Hiroshima, city of peace

I probably first learnt about the bombing of Hiroshima as a 16-year-old. I was living as an exchange student in Saginaw, Michigan that year and pulled Harry S. Truman as the president I had to present to my American Government class.

He was President at the time Hiroshima was bombed. At the time I found researching nuclear weapons just madness while my classmates thought it was just good sense and couldn’t comprehend why anyone would have a nuclear free country by choice.

Today we are in Hiroshima, a city all but annihilated when America dropped an atomic bomb on it in 1945. The photo above is the Atomic Bomb Dome – one of the few buildings left standing (albeit as a shell) after the blast.

We’d read in Trip Advisor that you should start at The Peace Museum, which we did. It was thorough and not sensationalised but boy was it grim.

The museum ran through life leading up to the drop and the science behind an atom bomb before getting into the effect on the city.

Utter devastation – many of the stories shared showed that a lot of people didn’t die straight away but that night, or the next day, or a long time of suffering later.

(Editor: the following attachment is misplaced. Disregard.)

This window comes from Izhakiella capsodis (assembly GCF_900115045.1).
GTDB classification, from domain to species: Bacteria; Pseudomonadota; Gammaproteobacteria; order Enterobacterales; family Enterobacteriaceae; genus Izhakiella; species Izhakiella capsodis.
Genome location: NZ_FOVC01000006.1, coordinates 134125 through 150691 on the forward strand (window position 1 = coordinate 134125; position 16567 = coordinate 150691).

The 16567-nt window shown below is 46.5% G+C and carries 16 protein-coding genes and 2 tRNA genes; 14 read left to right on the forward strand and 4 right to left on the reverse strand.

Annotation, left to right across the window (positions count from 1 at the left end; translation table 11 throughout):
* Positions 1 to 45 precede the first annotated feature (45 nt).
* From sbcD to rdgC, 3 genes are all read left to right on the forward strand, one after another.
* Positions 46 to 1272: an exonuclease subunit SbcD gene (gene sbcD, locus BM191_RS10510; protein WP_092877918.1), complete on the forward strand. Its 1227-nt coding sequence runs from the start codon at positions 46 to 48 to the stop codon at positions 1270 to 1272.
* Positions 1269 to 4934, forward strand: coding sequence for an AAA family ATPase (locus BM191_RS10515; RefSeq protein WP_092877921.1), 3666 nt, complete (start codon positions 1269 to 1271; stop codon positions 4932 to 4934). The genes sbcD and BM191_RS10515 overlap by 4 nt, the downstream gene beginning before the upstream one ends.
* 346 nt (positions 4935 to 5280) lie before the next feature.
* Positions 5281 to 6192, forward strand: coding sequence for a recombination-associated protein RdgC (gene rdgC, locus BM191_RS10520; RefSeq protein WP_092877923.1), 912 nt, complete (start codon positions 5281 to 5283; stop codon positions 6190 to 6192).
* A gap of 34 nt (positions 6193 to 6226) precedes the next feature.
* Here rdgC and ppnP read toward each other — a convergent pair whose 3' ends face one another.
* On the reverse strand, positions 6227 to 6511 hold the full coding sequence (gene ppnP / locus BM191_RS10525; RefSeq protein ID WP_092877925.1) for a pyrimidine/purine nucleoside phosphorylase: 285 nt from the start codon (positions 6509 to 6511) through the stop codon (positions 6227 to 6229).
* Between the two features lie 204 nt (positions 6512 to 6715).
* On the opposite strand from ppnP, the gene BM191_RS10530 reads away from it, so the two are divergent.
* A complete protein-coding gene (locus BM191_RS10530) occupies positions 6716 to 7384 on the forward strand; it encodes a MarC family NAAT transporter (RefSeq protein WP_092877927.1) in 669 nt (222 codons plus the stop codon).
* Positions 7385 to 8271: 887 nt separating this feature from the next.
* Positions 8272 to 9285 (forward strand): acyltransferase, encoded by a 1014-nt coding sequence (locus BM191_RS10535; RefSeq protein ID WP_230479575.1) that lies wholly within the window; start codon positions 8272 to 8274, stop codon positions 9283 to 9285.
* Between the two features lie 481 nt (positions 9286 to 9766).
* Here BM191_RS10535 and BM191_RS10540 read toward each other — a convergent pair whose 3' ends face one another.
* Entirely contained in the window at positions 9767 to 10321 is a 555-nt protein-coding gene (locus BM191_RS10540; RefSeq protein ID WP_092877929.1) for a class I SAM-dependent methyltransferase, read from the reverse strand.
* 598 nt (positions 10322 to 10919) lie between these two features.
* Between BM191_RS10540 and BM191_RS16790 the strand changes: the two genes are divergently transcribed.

The objects on show included things like skin and fingernails, melted household objects, a charred lunchbox, ripped and charred clothing and a slab of stone steps with a person’s shadow burnt into it.

20140227-171249.jpg
There are memorials all around Hiroshima city, which has now modeled itself as a place advocating for peace.

One statue, which has now been covered in strings of paper cranes (for peace) shows a mother holding her dead child. They’re not mucking around here – or sugar-coating history.

I found it hard to reconcile the level of death and destruction we saw today. It was certainly a time for reflection.

20140227-171542.jpg

20140228-151706.jpg

Comments are closed.

%d bloggers like this: